The Rabbinate Calendar is a calculated calendar governed by a set of rules. It is often referred to as the Hebrew Calendar, the Jewish Calendar, or the Hillel II Calendar. Reduction of calendar rules to mathematical statements yields a mathematical model providing a perpetual calendar. Unfortunately, only since the 4th century CE has this method, with all of its intricacies, uncontrovertibly been in use. At that time the rules governing the Hebrew calendar were kept secret, known, and presumably used, only by a select number of the Sanhedrin.
When the persecution of Roman emperor Constantius (337–361) threatened the very existence of the Sanhedrin, the body responsible for officially proclaiming the molad, its president, Patriarch Hillel II, took an extraordinary step to preserve the unity of Israel. In order to prevent Jews scattered all over the earth from celebrating their own new moons, festivals and holidays at their own chosen times, he made public a fixed system of calendar calculation.
The method for determining the moladoth and intercalation of leap months throughout the second temple period (BCE 516—CE 70) and up until the time of Hillel II, as long as there was an independent Sanhedrin, presumably was much more empirical than the methods used today. The priests kept the rules and set the calendar. The Talmudic writings have intercalations being done by some calculation and some observance in the second and third centuries.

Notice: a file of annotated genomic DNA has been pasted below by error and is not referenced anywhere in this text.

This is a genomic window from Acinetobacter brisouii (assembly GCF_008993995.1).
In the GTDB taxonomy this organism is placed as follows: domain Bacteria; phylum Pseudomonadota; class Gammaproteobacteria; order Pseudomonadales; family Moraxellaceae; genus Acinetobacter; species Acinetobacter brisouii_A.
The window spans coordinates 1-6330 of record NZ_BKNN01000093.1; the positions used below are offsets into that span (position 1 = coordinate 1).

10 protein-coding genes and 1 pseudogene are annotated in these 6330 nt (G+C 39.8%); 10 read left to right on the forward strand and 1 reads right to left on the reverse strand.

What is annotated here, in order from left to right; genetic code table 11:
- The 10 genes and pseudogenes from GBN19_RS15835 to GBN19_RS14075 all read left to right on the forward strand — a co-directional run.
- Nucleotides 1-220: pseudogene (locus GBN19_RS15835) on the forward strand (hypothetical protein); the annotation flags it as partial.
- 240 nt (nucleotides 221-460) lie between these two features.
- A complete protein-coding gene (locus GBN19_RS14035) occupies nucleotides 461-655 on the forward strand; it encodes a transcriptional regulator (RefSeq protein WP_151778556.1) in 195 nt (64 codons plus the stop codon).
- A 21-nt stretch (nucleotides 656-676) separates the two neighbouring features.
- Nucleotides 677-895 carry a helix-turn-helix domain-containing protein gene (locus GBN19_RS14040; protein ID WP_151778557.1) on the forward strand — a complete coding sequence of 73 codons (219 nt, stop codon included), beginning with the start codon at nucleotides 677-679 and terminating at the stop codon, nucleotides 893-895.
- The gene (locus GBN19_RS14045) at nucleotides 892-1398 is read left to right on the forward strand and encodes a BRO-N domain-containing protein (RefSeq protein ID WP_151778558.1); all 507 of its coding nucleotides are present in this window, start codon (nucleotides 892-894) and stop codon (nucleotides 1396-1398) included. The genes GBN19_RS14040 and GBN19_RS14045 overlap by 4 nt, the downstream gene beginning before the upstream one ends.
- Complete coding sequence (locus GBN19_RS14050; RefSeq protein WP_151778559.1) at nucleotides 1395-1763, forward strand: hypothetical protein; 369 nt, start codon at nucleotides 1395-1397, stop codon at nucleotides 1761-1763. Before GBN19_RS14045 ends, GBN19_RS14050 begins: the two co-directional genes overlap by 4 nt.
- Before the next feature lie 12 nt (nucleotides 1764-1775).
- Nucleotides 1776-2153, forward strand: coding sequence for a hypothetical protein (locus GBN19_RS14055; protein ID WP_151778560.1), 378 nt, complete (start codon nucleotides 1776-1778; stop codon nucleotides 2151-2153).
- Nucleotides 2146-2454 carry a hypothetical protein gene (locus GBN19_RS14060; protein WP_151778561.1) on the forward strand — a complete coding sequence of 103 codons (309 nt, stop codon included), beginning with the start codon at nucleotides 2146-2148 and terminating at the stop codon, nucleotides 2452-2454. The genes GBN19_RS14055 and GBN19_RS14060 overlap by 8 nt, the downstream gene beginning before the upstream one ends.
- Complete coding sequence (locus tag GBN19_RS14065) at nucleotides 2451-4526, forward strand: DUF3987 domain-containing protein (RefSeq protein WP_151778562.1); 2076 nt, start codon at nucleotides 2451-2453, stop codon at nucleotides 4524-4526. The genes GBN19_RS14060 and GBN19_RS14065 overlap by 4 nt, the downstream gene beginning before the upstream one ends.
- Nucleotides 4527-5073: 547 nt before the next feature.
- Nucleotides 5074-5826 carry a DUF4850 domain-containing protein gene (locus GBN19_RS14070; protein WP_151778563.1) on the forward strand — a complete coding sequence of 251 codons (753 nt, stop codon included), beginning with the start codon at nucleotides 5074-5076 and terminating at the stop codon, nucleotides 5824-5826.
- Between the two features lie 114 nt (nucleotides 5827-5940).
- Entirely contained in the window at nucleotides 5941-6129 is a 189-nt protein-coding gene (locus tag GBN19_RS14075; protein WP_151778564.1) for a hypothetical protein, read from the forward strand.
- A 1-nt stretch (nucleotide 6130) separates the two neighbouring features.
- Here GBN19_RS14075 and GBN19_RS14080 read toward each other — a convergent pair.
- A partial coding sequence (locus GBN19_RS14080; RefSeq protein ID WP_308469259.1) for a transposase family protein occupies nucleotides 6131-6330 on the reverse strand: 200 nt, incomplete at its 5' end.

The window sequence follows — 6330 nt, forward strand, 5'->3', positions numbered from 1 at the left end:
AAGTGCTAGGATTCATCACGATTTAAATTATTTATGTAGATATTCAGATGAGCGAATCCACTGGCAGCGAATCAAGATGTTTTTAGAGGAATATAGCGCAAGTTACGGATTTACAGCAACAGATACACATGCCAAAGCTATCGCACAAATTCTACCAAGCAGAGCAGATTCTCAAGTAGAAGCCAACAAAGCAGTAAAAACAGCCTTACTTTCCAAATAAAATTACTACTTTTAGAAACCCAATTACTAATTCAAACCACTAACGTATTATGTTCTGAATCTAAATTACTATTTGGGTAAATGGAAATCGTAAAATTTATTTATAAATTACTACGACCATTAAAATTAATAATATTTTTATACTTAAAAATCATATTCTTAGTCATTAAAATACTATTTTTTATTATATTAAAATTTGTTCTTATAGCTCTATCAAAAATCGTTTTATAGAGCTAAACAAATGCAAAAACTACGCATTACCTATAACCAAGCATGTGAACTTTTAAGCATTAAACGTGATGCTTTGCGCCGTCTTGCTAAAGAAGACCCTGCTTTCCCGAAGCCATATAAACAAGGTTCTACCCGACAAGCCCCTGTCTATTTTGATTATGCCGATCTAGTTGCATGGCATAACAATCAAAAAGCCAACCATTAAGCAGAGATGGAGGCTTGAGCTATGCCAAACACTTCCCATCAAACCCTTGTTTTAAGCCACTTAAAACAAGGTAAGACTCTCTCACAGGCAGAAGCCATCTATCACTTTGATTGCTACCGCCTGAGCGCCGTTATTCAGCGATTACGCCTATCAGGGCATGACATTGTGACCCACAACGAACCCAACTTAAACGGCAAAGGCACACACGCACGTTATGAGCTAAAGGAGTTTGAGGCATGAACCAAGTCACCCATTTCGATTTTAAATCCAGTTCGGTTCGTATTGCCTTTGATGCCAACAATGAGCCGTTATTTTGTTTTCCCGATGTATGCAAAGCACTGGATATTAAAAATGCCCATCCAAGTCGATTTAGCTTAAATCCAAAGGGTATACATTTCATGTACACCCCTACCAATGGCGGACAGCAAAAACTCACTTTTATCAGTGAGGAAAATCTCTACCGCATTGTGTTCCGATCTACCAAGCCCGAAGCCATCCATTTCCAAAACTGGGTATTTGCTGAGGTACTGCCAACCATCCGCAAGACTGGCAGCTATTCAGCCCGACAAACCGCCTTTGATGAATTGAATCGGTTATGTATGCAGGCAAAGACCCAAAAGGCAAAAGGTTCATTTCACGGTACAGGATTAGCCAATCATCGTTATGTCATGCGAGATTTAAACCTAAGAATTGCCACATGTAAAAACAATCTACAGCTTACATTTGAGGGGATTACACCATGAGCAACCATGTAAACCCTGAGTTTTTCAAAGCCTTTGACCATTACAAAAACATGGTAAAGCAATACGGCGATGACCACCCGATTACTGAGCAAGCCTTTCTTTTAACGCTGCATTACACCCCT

The beginning of the months were determined by direct observation of the new moon, or molad, in Jerusalem. What was observed would have been the first crescent of a young moon since the new moon, i.e., the conjunction, by definition is invisible. The appearance of the young moon would be reported by witnesses to the Sanhedrin. Then these beginnings of each month (rosh hodesh) were sanctified and announced by the Sanhedrin, the Supreme Court in Jerusalem, after witnesses had testified that they had seen the new crescent and after their testimony had been thoroughly examined, confirmed by calculation and duly accepted.
The new moon was set aside as a holiday by the Sanhedrin. The witnesses had to be heard before the afternoon sacrifices or the following day would be declared to be the start of the new month. The obvious problem faced by depending on direct observation of the moon to declare new months is visibility. If the skies were overcast and stormy for a few days at the time of the new moon, a new month could not be declared by direct observation. Hence, the Sanhedrin ruled that months were to be limited to 29 or 30 days, with no fewer than 4 months in a year having either one or the other of these two lengths. Hence, during the Second Temple period the year may have contained as little as 352 to as many as 356 days.
The Calendar Council (Sod Haibbur) of the Sanhedrin regulated the Hebrew calendar by reconciling the calculated solar year and the observed lunar month. Whenever, after two or three years, the annual excess of 11 days had accumulated to approximately 30 days, a thirteenth month, Adar II, was inserted before Nisan in order to assure that Nisan and Passover would occur in the Spring and not retrogress toward winter. But, the remoteness of the spring equinox was only one reason for intercalating a leap month. The other was a late spring. Spring was considered late if crops were not ripe or new-born animals were too young. The Rabbinate Calendar eliminated such factors as it predetermined the calendar for the foreseeable future (at least until an new Sanhedrin could one day be formed).